It’s the working life

One gets a sense of the heroic building of the land and the pivotal role of combining skill and sheer muscular power in the form of labour that built the country.

By DANNY SHORKEND
May 6, 2019 21:54
2 minute read.
It’s the working life

A photo by Avivit Ballas Baranes from "What about Work and Worker's Rights"? . (photo credit: Courtesy)

What About Work  and Workers’ Rights?
Shirley Meshulam, curator
Grand Art, Haifa

Curator Shirley Meshulam brings together artists that deal with work and workers today in this carefully considered exhibition called ‘What About Work and Workers’ Rights?’ This is relevant in the context of the transformation of ideology, which is to say from a socialist to capitalist bent and the revolutions in technology, specifically in Israel. In this respect, labor unions such as the Histadrut labor federation and other labor unions around the world seek equal rights for men and woman, better working conditions and the like, while political and cultural opinion makers promise fairness and transparency.

The works on display attempt to express the humanistic realities of workers in factories and “studios,” a kind of idealistic gloss of the dying breed of manual laborers as the old world is supplanted by the “new world,” where carpenters, shoemakers, blacksmiths and so on are replaced by more mechanized production procedures. Some photos deal with the combined pressures of city life alongside the rural, and Israel is an interesting case in point with regard to the Kibbutz system and the fading manifesto of socialist ideals.

There is a focus on Haifa, which is a city built by workers. Such images offer a historic glimpse at the germination of the city and the factories it spawned, and it was here that the Histadrut came into being, with its first secretary-general being David Ben-Gurion.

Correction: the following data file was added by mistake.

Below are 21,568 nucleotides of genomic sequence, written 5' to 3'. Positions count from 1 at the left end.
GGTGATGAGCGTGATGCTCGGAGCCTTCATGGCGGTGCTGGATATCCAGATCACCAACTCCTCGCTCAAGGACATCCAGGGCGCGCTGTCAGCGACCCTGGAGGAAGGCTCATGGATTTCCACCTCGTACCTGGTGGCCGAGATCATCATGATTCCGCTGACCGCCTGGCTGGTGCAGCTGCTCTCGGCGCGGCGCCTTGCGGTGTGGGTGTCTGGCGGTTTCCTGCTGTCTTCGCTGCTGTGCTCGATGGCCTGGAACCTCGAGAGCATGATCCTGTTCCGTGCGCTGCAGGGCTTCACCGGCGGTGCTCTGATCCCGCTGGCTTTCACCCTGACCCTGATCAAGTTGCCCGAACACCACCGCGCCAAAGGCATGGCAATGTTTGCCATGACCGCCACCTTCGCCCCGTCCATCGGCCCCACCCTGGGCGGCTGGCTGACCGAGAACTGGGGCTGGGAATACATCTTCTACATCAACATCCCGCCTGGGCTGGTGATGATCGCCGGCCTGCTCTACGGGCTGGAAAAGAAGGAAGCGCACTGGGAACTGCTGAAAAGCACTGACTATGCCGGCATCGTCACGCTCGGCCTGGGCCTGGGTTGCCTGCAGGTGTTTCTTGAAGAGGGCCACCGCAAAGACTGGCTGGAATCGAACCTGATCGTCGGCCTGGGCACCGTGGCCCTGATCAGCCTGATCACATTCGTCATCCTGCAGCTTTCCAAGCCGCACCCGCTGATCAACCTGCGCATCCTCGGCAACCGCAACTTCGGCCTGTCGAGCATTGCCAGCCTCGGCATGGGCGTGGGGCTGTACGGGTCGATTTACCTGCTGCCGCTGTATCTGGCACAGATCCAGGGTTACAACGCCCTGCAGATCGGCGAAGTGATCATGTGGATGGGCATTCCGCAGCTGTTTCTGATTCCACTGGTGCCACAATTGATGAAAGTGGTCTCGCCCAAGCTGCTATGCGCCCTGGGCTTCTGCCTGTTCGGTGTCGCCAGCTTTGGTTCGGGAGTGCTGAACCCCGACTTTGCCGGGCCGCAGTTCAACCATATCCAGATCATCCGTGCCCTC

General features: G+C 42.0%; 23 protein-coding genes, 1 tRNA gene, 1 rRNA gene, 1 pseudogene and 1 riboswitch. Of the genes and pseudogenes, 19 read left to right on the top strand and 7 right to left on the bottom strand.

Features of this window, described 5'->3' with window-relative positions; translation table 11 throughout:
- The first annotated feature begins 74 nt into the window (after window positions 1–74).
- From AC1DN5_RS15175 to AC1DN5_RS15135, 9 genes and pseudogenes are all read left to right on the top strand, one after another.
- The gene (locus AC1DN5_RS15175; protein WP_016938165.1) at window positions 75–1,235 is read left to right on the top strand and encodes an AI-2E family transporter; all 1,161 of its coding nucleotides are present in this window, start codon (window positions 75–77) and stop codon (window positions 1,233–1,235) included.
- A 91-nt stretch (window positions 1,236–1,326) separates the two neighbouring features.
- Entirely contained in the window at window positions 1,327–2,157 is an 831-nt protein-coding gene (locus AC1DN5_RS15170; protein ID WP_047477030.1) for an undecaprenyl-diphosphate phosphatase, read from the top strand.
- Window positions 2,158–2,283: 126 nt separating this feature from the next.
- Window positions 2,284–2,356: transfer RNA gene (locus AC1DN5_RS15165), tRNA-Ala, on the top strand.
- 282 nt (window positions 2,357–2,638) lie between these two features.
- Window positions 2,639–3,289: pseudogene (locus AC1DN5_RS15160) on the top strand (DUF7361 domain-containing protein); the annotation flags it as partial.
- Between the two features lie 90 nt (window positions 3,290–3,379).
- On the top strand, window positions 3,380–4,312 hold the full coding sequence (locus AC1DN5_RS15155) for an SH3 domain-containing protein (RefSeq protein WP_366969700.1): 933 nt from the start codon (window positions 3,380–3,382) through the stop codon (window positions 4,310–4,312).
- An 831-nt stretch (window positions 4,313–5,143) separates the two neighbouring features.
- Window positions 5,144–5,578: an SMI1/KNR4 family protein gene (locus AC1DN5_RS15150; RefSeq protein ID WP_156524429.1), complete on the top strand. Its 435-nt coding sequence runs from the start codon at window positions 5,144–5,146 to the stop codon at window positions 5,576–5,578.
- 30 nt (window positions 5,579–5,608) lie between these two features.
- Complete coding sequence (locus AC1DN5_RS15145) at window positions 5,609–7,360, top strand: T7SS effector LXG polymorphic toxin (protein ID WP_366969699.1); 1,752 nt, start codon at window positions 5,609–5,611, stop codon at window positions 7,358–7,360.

One gets a sense of the heroic building of the land and the pivotal role of combining skill and sheer muscular power in the form of labour that built the country. There is a sense of unity among the ideology of socialism and shared wealth and investment in the land. The combination of photographs, posters, installation and video around the theme conspire to give one a sense of the sheer power and energy in developing the young and emerging state. This exhibition is a reflection on that, while also revealing a kind of vanishing world of ideals as the machinery and technologies change in a complex political terrain in the Middle East, where divides and antagonism exist.

Examples such as Tali Ben-Dor’s photographs lovingly captures a sense of ease and pride in and through work, where it is the hands that make and refine, much like an artists’ mark is said to express one’s signature style. Poster art, such as Naftali Bezem’s work of 1953 conveys the true profits of work, namely peace and friendship, as it is cooperative relations that are the bedrock and foundation for any nation to grow and evolve.

At the same time, such efforts are fraught with complexity. Avner Pinchover’s Cutting Board series seems to both celebrate the tremendous effort required to create and make, while at the same time expresses the resultant complexity as a plethora of marks and lines interweave and produce indecipherable patterns, perhaps alluding to the fact that such work is also tremendously strenuous and not always under the best conditions. Yet, bread must be put on the table.

A good show and particularly relevant in this country, as the young state sought to develop the infrastructure of a modern state while finding its own voice in a changing political, economic and technological world. The point, however, is that the right of the worker is crucial to any humanistic ideal and the fashioning of a just society and peaceful co-existence.


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